Come out to Lake Kegonsa State Park Saturday for Falconry: An Extreme Form of Bird Watching program. Weekend music includes an evening of John Denver music with Brett Hall at Kettle Moraine north, blues musician Mike Munson at Merrick, Gideon's Radio Band at Buckhorn and the Steens at Kohler-Andrae. Shakespeare in the Park performances and workshops continue at Lapham Peak on Friday, Potawatomi on Saturday and High Cliff on Sunday. Universe in the Park is at Yellowstone on Saturday and Lake Kegonsa on Sunday. For a complete list of events search the DNR website for "Get Outdoors."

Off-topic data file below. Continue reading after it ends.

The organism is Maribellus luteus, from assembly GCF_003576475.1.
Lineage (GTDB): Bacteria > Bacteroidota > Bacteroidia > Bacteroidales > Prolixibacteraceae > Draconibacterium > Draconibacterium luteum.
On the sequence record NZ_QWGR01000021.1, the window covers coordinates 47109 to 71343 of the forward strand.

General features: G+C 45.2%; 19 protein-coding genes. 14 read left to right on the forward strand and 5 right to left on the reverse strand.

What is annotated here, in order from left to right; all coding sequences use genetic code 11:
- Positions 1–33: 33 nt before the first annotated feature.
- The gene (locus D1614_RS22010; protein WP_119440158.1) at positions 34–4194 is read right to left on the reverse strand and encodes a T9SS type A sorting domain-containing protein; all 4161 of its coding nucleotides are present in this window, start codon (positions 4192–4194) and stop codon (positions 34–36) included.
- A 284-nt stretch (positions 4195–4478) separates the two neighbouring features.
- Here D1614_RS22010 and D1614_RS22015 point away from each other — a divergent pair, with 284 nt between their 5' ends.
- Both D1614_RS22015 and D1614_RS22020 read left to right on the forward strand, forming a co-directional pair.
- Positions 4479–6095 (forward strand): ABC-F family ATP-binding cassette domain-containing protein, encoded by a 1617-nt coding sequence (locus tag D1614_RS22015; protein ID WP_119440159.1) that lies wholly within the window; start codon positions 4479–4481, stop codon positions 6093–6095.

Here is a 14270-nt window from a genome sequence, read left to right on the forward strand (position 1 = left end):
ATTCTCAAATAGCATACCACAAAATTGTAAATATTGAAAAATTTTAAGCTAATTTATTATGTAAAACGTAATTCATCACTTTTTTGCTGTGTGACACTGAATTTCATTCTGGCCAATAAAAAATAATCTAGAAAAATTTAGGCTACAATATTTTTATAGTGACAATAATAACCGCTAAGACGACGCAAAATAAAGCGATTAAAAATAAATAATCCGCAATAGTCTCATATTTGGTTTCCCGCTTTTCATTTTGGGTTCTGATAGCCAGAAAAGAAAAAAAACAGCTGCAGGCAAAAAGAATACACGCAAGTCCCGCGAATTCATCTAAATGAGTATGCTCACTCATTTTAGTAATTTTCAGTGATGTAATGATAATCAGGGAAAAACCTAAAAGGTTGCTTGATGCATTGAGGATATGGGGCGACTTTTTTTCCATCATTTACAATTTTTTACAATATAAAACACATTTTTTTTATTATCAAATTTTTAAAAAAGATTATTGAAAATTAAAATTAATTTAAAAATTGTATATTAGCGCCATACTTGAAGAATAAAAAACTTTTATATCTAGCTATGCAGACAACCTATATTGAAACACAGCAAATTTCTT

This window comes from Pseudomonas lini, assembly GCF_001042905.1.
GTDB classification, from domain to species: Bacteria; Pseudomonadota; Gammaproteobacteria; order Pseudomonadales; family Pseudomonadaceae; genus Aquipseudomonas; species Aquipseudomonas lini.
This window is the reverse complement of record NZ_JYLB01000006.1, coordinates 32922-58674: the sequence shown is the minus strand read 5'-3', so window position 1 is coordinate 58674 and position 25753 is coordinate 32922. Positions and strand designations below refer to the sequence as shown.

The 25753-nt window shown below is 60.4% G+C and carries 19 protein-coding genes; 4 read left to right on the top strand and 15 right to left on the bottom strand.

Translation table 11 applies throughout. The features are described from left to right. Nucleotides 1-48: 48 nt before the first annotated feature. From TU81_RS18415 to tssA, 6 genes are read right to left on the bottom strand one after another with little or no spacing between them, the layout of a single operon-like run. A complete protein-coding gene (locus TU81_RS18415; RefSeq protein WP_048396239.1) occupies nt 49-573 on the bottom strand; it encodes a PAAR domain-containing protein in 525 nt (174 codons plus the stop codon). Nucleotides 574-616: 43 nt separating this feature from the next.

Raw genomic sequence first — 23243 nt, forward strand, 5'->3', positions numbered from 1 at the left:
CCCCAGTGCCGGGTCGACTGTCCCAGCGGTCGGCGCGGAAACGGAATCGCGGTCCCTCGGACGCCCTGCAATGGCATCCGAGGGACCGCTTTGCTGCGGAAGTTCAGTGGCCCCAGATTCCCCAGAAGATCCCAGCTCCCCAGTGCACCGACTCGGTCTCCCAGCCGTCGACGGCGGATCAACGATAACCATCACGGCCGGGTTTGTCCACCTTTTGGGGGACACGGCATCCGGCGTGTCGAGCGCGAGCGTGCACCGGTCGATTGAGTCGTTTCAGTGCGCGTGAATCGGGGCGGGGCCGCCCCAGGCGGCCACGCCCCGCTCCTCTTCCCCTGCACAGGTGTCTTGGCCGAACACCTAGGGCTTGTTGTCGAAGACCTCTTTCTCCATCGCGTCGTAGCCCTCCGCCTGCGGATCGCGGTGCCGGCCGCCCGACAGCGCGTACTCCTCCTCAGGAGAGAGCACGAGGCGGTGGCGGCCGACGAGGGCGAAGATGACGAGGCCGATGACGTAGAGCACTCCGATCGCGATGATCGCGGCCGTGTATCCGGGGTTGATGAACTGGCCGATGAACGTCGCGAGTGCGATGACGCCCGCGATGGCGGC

Upcoming featured events at Wisconsin recreational properties
Friday, June 30-July 2, 2017
Friday, June 30
Saturday, July 1
Sunday, July 2
Superior DNR Service Center area